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The Sin Nature: Part 2

Updated: Jan 21, 2023

In Part 1 of this series, we learned that every person is born with a sin nature as a result of the Fall of Man in the Garden of Eden. We also learned that the only way to break free from being a servant to the sin nature is to become born again (i.e. repent from our sins and put our faith exclusively in Jesus Christ and Him crucified).


The next thing we need to know if we are to live in victory over the sin nature is that our sin nature is not removed when we become born again. There are sects which teach that because born again believers are new creations in Christ, we no longer have a sin nature. That is simply not true. It is true that while the sin nature once ruled like a monarch on the throne of our hearts, it was dethroned the moment we were born again. However, it still has the potential to reign if we do not understand God's plan of victory.


Beginning in Romans 5:21 and continuing until the end of Romans Chapter 6, the Apostle Paul deals with the subject of the sin nature. He begins by saying that while "sin hath reigned unto death, even so might grace reign..." (Rom 5:21). The word sin, as it is used here, does not refer to acts of sin. Sin is used as a noun here. It is even personified as something that can rule and reign. What Paul is addressing here is the sin nature. But notice that he says grace MIGHT reign. The idea is, that if we do no learn how to live under grace, the sin nature will continue to reign. That's why Paul tells us in verse 14, "For sin shall not have dominion over you: for you are not under the law, but under grace." Grace breaks the dominion of the sin nature, but if we continue to live under law, the sin nature will continue to reign.


From Romans 5:21 to Romans 6:23, every time the word sin is used, it is referring to the sin nature. The only exception is verse 15, which refers to acts of sin. The greek word that is translated sin is "hamartia," which is a singular noun. As well, in all but two instances, the word sin is preceded by the definite article, meaning the literal translation is "the sin." This can be seen in Young's Literal Translation. The idea, once again, is that the subject is not acts of sin, but the principle or presence of sin within the human being that is the source of acts of sin (i.e. the sin nature, the Adamic nature, the old man dominated by sin, etc.).


If you are one that doesn't care for alternate translations or Greek definitions, just look at how the word sin is used from Romans 5:21 through Romans 6:23. Sin is something that can reign (5:21, 6:12), something we are told not to obey (6:12), something that can have dominion (control) over us (6:14), and something we were once servants to (6:17, 6:20). Once again, the subject of Romans 6 is not acts of sin, but rather the sin factory that exists in our flesh known as the sin nature. I highly recommend you go read Romans 6 again with this in mind. It will be most clear in a word-for-word translation, especially in the KJV.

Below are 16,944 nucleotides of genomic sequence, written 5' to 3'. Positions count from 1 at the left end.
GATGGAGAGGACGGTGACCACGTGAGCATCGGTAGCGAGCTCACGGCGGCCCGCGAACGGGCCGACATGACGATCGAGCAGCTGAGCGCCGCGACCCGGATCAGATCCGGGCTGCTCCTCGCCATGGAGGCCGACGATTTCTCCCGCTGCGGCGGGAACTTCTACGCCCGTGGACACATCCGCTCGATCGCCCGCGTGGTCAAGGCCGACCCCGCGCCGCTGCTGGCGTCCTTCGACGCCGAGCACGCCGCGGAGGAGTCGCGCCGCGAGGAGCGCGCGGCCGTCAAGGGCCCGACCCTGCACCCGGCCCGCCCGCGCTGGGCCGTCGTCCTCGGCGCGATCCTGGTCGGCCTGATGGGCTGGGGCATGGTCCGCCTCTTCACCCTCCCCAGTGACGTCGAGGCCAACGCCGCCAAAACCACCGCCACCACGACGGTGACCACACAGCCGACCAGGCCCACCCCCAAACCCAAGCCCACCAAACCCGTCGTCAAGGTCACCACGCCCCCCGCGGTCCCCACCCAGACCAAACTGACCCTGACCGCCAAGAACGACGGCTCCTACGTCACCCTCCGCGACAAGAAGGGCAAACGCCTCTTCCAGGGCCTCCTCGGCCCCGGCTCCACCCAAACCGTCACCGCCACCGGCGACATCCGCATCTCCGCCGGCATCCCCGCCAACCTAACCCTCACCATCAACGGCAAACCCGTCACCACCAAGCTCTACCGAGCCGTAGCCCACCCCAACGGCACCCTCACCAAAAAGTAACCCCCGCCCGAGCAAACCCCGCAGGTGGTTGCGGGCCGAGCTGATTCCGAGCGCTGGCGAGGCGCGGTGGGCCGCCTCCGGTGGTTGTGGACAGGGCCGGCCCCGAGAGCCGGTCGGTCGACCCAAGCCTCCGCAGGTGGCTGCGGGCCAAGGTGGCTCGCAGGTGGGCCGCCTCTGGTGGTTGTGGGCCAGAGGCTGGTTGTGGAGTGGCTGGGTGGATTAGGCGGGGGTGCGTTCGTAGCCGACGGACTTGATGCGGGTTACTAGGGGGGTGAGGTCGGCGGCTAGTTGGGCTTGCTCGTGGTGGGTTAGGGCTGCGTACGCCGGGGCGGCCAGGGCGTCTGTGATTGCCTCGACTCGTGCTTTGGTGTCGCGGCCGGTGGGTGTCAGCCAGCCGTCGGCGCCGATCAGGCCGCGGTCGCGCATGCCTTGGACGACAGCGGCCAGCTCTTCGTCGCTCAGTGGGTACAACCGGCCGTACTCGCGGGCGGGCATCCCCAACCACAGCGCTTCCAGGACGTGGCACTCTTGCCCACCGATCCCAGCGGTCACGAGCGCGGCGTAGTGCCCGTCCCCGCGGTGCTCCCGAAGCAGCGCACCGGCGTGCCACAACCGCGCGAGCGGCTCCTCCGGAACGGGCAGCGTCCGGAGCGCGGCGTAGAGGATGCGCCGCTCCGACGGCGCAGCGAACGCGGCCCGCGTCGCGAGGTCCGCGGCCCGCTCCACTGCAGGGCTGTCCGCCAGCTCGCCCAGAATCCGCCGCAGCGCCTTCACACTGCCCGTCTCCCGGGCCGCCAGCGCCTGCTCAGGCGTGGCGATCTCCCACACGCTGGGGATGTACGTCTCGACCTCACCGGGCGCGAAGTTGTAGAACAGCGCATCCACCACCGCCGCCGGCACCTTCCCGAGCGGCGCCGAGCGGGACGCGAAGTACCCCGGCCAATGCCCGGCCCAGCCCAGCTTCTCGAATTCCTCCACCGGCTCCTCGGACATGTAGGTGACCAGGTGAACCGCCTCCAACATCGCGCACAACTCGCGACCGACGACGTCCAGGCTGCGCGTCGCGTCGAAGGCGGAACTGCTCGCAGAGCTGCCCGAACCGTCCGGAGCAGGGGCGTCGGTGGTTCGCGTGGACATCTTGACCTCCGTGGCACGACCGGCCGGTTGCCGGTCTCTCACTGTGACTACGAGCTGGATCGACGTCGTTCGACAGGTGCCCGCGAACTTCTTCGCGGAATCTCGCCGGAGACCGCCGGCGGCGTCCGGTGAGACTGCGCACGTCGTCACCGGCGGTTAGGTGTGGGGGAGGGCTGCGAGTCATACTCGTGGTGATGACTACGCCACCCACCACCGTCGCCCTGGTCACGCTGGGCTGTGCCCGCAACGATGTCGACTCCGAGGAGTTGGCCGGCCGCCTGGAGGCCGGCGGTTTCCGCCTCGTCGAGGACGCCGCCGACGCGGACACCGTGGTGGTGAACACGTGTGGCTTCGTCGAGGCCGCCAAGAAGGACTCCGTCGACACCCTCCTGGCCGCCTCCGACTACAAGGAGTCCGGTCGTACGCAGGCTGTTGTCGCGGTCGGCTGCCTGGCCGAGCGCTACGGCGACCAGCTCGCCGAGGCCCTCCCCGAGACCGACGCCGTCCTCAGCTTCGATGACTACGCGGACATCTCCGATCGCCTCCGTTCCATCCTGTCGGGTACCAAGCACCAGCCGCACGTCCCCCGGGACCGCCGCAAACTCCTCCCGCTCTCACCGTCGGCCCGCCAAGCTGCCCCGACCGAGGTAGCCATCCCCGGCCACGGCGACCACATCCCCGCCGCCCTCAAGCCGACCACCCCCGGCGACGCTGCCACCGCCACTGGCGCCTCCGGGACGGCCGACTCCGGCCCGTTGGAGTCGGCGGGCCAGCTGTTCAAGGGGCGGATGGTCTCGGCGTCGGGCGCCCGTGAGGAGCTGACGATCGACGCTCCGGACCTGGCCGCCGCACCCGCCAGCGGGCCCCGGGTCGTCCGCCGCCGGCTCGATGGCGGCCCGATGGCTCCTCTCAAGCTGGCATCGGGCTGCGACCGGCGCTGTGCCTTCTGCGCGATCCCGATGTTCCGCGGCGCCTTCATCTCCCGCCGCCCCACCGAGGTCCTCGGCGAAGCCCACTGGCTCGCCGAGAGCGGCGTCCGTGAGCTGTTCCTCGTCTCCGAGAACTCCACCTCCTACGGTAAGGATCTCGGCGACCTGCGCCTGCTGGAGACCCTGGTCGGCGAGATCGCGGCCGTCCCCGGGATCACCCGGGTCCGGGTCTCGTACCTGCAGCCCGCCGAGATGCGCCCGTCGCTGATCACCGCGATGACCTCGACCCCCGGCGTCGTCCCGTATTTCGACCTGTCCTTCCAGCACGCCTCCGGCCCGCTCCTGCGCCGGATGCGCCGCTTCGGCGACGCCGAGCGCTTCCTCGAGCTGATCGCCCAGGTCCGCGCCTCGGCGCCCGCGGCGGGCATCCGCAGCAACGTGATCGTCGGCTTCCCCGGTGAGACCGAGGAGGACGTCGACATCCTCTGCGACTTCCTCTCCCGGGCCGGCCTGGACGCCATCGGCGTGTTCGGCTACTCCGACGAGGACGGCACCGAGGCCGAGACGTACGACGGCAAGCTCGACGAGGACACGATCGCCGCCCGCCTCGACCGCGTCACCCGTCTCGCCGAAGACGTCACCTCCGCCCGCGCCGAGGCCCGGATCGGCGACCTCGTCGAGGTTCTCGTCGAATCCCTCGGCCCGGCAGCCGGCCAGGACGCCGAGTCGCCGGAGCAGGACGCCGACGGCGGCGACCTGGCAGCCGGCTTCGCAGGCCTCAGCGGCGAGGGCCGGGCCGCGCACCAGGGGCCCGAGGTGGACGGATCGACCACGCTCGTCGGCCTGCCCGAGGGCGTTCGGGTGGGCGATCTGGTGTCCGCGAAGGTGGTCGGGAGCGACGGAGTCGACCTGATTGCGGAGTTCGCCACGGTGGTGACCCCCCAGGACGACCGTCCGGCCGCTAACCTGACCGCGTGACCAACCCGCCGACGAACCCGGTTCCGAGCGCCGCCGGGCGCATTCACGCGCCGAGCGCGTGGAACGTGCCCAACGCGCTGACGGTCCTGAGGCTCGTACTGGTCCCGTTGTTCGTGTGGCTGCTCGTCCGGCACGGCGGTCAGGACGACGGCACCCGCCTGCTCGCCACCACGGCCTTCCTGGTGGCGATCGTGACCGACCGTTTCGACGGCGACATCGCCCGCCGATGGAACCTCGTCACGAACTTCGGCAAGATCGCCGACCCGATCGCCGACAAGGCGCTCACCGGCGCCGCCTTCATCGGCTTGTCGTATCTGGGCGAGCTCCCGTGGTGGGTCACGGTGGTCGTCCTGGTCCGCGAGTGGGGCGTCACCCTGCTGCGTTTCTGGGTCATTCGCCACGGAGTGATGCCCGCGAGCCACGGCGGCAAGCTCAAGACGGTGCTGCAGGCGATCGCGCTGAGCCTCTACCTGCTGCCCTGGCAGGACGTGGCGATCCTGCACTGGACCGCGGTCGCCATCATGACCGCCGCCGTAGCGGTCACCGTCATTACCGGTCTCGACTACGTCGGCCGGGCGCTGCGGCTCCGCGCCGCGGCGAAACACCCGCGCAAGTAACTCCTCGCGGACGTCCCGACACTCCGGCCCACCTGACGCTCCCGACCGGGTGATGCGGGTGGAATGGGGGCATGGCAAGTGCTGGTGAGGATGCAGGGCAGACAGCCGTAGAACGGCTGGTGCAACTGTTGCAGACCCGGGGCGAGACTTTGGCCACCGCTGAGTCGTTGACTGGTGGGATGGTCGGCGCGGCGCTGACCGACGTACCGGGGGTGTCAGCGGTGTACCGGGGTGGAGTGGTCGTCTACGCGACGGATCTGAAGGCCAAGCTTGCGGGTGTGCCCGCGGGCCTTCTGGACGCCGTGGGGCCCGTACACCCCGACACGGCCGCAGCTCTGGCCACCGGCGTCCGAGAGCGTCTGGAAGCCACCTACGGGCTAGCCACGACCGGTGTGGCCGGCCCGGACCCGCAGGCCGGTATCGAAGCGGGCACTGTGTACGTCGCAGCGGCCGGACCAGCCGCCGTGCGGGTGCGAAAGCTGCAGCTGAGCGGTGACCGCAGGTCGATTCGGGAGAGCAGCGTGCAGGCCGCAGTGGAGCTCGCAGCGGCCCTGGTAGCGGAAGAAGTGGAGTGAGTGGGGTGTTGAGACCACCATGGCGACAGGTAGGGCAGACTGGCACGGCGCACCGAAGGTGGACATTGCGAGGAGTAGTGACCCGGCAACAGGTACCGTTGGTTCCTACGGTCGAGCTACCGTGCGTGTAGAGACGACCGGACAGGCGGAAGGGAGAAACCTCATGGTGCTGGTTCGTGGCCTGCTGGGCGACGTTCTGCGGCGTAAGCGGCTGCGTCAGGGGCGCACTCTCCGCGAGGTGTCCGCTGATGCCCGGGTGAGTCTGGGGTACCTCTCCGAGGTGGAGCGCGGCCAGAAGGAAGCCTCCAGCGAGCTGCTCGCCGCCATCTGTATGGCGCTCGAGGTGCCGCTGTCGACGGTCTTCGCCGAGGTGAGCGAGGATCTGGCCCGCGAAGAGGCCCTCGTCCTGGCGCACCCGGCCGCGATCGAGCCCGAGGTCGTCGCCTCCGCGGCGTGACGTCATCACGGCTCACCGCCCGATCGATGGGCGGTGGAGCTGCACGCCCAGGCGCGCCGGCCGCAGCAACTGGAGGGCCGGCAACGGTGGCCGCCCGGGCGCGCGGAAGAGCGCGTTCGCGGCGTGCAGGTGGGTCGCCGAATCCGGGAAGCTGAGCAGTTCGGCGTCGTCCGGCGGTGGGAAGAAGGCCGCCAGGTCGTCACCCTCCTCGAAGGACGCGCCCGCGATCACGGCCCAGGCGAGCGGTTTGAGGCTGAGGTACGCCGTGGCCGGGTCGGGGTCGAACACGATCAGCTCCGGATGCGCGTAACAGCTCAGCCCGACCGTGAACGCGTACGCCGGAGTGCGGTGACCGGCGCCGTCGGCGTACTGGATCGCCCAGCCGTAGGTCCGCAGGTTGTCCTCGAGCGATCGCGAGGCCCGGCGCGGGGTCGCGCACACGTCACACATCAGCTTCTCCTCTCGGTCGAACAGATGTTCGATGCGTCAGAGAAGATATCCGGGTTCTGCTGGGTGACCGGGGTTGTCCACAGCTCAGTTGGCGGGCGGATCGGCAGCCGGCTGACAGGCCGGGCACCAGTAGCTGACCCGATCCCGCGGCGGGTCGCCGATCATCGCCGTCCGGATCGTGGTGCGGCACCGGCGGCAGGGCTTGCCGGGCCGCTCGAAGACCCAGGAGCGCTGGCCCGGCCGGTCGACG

In response to the false claim that a born again believer no longer has a sin nature, I have 4 quick points.


1. If you don't have a sin nature, why are you still sinning? Don't you still live in the same body that has has been corrupted by the sin nature we inherited from Adam? While we can live free from the dominion of the sin nature in this life, it will not be taken away until we receive a new body in the Resurrection.


2. If we don't have a sin nature, why does Paul say "let not sin therefore reign in your mortal body, that ye should obey it in the lusts thereof."? (Rom 6:12). If we no longer had sin in our mortal bodies, we wouldn't need to be told not to let it reign.

3. If you believe that our body sins, but our spirit does not, why does the Bible say, "let us cleanse ourselves from all filthiness of the flesh AND SPIRIT, perfecting holiness in the fear of God."? (2 Cor 7:1).


4. According to 1 John 1:8 "If we say that we have no sin, we deceive ourselves, and the truth is not in us." 1 John 1:10 addresses those who falsely claimed they have not sinned, referring to acts of sin, but here in verse 8, John addresses the false claims of those who say they have no sin nature. Just as in Romans 6, the greek word translated "sin" in 1 John 1:8 is "hamartia," which is a noun. He's addressing those who say they no longer have the indwelling presence of sin.


Beginning in the next part to this series, we will start to learn how to live in victory over the sin nature. We cannot attain perfection, but we can see real change and experience real victory. However, if one is living in denial of the truth that born again Christians still have a sin nature, victory will be unattainable.



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